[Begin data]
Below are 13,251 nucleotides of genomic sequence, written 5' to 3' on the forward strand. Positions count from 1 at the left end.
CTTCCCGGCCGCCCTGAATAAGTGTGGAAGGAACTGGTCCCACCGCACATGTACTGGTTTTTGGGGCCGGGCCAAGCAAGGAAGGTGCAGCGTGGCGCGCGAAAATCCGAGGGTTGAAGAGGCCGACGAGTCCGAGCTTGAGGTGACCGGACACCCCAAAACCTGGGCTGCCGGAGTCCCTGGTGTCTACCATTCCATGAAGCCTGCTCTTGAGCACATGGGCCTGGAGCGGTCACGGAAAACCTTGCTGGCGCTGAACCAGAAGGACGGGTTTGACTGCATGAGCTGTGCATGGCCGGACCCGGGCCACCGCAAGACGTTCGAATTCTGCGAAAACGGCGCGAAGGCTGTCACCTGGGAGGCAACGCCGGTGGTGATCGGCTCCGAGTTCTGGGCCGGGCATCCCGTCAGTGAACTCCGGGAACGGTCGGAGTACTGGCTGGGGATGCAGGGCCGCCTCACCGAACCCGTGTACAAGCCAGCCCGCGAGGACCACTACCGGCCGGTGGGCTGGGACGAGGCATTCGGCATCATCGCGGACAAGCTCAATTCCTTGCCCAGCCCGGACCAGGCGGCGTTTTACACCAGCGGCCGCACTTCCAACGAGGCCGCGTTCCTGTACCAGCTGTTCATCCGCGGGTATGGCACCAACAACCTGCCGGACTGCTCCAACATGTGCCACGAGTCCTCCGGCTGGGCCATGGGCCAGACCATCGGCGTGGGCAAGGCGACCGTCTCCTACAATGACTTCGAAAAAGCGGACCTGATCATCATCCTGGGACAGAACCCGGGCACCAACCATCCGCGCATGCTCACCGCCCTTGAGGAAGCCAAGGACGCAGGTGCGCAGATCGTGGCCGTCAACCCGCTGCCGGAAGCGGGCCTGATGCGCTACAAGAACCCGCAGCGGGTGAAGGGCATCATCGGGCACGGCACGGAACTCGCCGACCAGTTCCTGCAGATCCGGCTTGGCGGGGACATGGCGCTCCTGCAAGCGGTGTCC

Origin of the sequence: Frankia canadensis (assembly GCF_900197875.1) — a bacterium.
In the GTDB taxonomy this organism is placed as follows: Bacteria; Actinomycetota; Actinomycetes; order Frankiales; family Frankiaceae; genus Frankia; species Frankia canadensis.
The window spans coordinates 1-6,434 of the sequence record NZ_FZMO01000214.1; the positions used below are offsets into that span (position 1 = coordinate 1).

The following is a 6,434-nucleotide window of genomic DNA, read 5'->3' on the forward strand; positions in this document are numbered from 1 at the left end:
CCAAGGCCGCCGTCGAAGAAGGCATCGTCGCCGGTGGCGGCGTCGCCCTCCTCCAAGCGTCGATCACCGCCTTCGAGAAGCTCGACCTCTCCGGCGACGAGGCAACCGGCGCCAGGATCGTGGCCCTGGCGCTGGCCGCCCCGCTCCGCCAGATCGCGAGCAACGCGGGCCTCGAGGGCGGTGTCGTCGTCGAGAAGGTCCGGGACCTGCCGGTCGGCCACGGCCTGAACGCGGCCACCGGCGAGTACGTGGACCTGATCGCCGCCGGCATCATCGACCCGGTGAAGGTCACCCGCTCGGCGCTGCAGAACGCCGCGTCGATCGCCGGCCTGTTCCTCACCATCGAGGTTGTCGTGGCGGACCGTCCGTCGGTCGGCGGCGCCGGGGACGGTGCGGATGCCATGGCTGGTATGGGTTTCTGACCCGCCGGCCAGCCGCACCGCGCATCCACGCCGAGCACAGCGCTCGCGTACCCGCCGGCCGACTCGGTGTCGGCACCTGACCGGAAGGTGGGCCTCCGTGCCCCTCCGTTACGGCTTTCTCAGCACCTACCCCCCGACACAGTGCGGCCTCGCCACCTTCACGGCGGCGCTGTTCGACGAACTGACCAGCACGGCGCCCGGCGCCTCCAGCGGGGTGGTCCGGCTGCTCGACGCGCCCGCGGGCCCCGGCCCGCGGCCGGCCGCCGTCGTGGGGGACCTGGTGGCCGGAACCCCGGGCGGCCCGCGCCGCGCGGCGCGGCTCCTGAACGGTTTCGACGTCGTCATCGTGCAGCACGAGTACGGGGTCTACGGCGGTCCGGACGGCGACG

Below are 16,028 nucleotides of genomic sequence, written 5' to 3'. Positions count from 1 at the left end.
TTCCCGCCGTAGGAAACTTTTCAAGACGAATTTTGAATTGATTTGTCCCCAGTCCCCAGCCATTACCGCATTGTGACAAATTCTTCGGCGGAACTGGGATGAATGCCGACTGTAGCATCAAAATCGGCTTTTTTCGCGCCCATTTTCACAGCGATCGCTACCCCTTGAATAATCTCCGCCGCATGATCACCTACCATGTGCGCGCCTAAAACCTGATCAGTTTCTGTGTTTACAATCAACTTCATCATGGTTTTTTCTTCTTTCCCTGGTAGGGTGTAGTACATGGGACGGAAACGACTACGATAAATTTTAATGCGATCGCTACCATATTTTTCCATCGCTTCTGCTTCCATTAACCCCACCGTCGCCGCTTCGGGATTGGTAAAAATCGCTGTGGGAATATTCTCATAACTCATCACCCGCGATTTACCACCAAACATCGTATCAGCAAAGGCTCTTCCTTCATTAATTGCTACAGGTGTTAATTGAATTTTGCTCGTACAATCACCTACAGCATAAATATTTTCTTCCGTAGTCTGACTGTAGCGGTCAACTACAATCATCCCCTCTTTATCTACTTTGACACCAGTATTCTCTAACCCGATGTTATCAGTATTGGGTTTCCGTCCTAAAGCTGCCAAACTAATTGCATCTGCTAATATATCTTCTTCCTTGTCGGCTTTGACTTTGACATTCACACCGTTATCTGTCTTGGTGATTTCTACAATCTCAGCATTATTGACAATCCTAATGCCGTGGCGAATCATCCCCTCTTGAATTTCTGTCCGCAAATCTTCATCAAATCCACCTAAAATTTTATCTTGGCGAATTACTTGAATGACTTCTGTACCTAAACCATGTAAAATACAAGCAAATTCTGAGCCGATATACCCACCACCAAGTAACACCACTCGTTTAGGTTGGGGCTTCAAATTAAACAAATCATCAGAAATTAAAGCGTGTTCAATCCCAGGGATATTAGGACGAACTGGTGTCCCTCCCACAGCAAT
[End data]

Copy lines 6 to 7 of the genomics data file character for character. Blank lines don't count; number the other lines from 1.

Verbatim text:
The following is a 6,434-nucleotide window of genomic DNA, read 5'->3' on the forward strand; positions in this document are numbered from 1 at the left end:
CCAAGGCCGCCGTCGAAGAAGGCATCGTCGCCGGTGGCGGCGTCGCCCTCCTCCAAGCGTCGATCACCGCCTTCGAGAAGCTCGACCTCTCCGGCGACGAGGCAACCGGCGCCAGGATCGTGGCCCTGGCGCTGGCCGCCCCGCTCCGCCAGATCGCGAGCAACGCGGGCCTCGAGGGCGGTGTCGTCGTCGAGAAGGTCCGGGACCTGCCGGTCGGCCACGGCCTGAACGCGGCCACCGGCGAGTACGTGGACCTGATCGCCGCCGGCATCATCGACCCGGTGAAGGTCACCCGCTCGGCGCTGCAGAACGCCGCGTCGATCGCCGGCCTGTTCCTCACCATCGAGGTTGTCGTGGCGGACCGTCCGTCGGTCGGCGGCGCCGGGGACGGTGCGGATGCCATGGCTGGTATGGGTTTCTGACCCGCCGGCCAGCCGCACCGCGCATCCACGCCGAGCACAGCGCTCGCGTACCCGCCGGCCGACTCGGTGTCGGCACCTGACCGGAAGGTGGGCCTCCGTGCCCCTCCGTTACGGCTTTCTCAGCACCTACCCCCCGACACAGTGCGGCCTCGCCACCTTCACGGCGGCGCTGTTCGACGAACTGACCAGCACGGCGCCCGGCGCCTCCAGCGGGGTGGTCCGGCTGCTCGACGCGCCCGCGGGCCCCGGCCCGCGGCCGGCCGCCGTCGTGGGGGACCTGGTGGCCGGAACCCCGGGCGGCCCGCGCCGCGCGGCGCGGCTCCTGAACGGTTTCGACGTCGTCATCGTGCAGCACGAGTACGGGGTCTACGGCGGTCCGGACGGCGACG